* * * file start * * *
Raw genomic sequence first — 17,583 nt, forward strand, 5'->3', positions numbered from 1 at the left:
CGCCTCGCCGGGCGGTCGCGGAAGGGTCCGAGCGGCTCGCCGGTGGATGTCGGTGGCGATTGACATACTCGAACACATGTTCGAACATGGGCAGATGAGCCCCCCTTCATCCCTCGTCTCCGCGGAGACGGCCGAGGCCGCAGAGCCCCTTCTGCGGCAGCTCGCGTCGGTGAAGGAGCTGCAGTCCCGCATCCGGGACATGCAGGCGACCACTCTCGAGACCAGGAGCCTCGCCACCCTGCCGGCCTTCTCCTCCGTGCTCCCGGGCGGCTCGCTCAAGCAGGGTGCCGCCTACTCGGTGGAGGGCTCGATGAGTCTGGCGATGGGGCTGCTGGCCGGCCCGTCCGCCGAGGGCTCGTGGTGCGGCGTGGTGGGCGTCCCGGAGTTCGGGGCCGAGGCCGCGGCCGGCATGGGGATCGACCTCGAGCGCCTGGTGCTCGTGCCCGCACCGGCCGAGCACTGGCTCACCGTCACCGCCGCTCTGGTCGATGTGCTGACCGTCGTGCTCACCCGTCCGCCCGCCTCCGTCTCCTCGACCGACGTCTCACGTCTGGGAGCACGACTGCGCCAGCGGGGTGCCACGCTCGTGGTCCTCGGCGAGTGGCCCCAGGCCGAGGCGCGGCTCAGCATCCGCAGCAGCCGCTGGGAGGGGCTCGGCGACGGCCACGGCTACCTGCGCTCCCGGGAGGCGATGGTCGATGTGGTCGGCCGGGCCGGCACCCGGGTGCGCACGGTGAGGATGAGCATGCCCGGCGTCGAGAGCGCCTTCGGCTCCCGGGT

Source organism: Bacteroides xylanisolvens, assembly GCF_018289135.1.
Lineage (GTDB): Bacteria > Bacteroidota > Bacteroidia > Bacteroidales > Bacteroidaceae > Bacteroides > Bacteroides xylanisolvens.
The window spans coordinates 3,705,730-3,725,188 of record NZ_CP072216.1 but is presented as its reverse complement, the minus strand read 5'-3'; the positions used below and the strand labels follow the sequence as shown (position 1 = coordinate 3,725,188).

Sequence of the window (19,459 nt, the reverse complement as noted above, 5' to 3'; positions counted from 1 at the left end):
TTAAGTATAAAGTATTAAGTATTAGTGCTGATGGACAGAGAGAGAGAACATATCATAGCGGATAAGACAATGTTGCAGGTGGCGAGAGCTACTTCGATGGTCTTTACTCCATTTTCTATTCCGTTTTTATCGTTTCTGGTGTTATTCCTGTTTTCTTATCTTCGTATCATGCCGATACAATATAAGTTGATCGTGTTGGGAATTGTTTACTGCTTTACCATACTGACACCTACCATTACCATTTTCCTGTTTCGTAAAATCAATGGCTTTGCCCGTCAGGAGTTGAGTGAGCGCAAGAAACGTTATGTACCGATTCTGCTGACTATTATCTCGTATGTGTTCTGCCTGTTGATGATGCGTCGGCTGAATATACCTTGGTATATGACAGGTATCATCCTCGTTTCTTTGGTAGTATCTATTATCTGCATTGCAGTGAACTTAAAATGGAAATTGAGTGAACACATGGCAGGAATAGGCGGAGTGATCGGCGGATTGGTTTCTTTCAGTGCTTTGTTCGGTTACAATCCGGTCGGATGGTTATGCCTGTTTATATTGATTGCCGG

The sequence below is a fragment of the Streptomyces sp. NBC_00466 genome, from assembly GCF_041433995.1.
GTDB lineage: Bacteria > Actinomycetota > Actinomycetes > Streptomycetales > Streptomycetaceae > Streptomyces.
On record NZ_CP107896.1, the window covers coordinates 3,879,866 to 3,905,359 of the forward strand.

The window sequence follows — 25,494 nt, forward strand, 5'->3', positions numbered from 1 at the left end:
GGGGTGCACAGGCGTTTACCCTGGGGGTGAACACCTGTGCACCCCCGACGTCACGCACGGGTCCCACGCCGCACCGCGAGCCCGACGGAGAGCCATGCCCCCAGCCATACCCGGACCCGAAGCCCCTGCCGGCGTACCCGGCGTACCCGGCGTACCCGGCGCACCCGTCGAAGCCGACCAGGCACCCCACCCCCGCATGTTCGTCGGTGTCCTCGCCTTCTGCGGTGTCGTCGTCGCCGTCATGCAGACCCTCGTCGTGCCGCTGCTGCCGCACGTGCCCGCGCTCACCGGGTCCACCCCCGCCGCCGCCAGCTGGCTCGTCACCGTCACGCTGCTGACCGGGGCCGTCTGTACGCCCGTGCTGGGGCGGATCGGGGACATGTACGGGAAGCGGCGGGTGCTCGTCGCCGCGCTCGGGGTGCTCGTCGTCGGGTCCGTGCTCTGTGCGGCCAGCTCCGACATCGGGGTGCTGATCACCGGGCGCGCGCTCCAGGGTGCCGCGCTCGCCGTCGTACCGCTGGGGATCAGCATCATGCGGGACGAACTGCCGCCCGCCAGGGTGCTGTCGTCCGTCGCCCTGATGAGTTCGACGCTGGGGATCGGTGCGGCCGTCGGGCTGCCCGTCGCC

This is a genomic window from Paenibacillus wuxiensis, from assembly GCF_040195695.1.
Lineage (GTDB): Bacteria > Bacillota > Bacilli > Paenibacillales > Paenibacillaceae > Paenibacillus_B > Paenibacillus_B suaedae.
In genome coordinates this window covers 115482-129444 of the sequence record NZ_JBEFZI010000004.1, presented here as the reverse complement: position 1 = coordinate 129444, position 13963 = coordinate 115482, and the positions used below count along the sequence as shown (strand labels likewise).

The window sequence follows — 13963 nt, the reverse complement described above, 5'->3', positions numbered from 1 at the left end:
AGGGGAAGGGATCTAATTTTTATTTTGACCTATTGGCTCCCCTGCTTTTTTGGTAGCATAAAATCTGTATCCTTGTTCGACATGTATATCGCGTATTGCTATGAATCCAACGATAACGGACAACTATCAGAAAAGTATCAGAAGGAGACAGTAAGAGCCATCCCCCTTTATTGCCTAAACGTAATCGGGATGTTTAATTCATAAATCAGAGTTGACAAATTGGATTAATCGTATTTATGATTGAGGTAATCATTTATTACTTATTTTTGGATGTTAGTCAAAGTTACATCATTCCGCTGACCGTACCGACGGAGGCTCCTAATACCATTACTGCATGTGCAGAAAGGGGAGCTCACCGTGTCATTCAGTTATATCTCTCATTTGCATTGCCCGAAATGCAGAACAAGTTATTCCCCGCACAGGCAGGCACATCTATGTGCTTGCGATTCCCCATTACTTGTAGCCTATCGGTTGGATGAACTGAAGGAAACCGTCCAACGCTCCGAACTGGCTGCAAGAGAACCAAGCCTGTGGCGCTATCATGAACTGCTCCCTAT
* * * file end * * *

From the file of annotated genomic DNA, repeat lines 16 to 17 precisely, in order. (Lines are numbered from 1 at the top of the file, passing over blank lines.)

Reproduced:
The window sequence follows — 13963 nt, the reverse complement described above, 5'->3', positions numbered from 1 at the left end:
AGGGGAAGGGATCTAATTTTTATTTTGACCTATTGGCTCCCCTGCTTTTTTGGTAGCATAAAATCTGTATCCTTGTTCGACATGTATATCGCGTATTGCTATGAATCCAACGATAACGGACAACTATCAGAAAAGTATCAGAAGGAGACAGTAAGAGCCATCCCCCTTTATTGCCTAAACGTAATCGGGATGTTTAATTCATAAATCAGAGTTGACAAATTGGATTAATCGTATTTATGATTGAGGTAATCATTTATTACTTATTTTTGGATGTTAGTCAAAGTTACATCATTCCGCTGACCGTACCGACGGAGGCTCCTAATACCATTACTGCATGTGCAGAAAGGGGAGCTCACCGTGTCATTCAGTTATATCTCTCATTTGCATTGCCCGAAATGCAGAACAAGTTATTCCCCGCACAGGCAGGCACATCTATGTGCTTGCGATTCCCCATTACTTGTAGCCTATCGGTTGGATGAACTGAAGGAAACCGTCCAACGCTCCGAACTGGCTGCAAGAGAACCAAGCCTGTGGCGCTATCATGAACTGCTCCCTAT